JTA – The rate of enlistment into the Israel Defense Forces has dropped by 3.5 percent over the past five years, army sources said.
In 2016, the IDF saw the conscription of 72 percent of people who are initially listed as duty bound to serve in the military, Army Radio reported Nov. 16.
Among the 28 percent who do not enlist are tens of thousands of haredi Orthodox Jews, who were allowed an automatic exemption from serving until a 2014 law decreed they sign up for the army or other frameworks by 2017. Others in that category include people who are exempt on medical grounds and a small minority of conscientious objectors.
The decrease in the rate of enlistment reflects primarily a growth in the haredi demographics rather than a drop in the motivation of recruits to serve, Army Radio reported.
The number of conscripts serving in the IDF is classified. Estimates in foreign publications and agencies range from 250,000 to 380,000 soldiers on active duty, plus another 400,000 reserve troops.
While many haredim still avoid military service, the army met its 2015 goal for increasing haredi participation in its ranks, according to the radio report. The news site Walla reported that the IDF last year saw at least 2,300 haredi recruits, a record, compared to 1,972 the previous year.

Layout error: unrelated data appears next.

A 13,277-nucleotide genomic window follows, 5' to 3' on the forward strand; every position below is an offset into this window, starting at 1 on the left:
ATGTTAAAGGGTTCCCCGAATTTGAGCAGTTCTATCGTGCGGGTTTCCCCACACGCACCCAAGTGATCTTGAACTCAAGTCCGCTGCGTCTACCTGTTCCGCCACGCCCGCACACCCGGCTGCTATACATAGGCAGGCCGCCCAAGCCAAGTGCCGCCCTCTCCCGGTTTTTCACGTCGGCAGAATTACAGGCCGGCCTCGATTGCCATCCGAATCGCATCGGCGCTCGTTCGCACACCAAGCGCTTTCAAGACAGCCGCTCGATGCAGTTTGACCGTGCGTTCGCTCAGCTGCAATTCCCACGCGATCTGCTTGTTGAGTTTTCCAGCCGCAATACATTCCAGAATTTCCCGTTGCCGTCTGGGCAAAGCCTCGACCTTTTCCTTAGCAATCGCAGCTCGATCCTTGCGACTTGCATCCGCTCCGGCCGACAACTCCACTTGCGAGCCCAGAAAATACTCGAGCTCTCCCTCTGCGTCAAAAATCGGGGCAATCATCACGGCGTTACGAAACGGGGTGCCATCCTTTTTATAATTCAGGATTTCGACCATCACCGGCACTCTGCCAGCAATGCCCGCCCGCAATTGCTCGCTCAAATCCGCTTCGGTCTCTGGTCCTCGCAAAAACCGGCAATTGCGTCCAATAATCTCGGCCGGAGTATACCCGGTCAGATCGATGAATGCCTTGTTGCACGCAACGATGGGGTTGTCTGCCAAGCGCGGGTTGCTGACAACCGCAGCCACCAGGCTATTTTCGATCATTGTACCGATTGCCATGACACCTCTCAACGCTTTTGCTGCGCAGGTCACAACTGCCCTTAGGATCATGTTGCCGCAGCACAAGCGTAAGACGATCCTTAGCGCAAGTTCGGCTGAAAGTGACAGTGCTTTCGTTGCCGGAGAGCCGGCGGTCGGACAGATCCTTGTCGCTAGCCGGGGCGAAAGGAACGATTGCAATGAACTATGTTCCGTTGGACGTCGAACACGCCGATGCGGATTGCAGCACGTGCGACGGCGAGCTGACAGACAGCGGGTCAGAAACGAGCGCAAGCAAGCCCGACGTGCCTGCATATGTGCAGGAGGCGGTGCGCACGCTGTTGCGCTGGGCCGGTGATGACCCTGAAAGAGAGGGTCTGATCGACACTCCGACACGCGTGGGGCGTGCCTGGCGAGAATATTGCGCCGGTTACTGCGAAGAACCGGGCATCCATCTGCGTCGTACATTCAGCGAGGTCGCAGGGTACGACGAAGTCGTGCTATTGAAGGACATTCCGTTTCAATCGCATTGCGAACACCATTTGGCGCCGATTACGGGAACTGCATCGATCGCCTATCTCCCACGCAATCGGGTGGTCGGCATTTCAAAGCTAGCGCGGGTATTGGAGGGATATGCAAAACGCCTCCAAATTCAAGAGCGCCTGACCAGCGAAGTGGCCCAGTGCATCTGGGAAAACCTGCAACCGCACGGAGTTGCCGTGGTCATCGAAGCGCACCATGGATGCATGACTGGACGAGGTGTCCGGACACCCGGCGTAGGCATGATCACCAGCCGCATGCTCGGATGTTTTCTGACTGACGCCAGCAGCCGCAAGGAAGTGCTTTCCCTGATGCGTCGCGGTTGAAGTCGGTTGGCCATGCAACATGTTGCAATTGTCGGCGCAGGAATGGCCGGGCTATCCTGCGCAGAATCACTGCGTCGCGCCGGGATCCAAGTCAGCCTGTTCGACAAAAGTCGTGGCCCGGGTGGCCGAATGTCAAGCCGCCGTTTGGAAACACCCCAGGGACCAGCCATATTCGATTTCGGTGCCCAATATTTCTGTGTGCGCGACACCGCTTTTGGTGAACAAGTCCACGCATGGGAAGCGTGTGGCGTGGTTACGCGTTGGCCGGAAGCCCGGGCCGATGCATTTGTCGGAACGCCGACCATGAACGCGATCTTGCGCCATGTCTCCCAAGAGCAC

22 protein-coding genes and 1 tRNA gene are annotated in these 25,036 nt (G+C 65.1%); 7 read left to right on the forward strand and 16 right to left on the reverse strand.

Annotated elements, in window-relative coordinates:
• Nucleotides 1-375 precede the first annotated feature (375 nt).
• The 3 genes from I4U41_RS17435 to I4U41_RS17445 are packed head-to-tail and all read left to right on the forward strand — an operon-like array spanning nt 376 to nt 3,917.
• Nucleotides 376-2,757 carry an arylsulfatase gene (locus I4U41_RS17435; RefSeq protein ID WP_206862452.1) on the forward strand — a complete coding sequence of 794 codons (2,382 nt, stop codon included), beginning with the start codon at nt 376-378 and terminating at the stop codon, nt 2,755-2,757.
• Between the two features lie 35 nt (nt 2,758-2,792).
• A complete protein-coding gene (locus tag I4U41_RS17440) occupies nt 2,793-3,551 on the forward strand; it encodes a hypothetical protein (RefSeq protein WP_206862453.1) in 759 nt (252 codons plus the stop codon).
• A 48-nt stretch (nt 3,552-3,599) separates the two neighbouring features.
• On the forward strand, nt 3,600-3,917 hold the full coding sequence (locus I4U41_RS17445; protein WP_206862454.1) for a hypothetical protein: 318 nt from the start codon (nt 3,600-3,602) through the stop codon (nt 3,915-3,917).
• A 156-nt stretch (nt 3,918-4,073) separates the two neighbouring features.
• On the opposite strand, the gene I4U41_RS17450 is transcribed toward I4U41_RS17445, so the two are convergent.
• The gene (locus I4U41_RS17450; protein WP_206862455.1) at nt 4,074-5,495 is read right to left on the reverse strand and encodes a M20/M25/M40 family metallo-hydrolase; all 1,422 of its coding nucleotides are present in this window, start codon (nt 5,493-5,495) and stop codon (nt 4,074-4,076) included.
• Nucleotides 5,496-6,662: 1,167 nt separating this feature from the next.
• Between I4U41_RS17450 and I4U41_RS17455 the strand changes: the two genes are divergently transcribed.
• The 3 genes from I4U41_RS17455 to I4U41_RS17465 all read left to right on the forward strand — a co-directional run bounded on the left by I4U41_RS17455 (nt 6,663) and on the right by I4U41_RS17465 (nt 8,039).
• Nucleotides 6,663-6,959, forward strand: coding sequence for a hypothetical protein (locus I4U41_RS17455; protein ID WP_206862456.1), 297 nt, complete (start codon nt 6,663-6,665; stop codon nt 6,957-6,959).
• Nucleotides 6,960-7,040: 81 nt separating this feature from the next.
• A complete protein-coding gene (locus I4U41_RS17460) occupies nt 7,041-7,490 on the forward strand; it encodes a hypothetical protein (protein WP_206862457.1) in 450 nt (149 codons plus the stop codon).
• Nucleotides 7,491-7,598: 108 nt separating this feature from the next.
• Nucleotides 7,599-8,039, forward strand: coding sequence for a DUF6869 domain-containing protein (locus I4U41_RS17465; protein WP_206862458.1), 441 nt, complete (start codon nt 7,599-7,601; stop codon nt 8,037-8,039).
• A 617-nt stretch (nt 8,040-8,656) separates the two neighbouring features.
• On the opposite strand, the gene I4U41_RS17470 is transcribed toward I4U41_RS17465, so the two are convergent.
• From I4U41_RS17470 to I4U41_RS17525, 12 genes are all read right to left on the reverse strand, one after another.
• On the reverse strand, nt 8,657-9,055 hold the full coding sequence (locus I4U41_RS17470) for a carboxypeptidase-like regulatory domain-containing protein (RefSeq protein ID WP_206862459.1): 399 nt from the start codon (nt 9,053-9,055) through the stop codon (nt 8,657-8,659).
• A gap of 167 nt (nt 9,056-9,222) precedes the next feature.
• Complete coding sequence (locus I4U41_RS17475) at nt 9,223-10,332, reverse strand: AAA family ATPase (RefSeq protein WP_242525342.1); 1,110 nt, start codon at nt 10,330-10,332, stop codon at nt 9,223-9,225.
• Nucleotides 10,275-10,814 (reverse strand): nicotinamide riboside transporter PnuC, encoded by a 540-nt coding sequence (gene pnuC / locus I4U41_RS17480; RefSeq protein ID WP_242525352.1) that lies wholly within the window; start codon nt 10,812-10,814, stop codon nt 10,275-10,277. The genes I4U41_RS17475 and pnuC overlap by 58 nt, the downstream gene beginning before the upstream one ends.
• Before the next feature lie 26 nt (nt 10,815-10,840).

A steady rise has been recorded over the past five years also in the conscription of women, especially religious women who can easily receive an exemption from military service.
In 2016, the IDF recruited four times as many female soldiers than in 2010, according to Army Radio, leading to the opening of several new coed battalions. Separately, the number of religious female conscripts has increased by 50 percent during that period.
Most Arab Israelis are automatically exempt from serving but may volunteer. Men from the Circassian and Druze minorities are subject to mandatory conscription. Bedouin men are encouraged and in some cases invited to enlist, but it is not mandatory.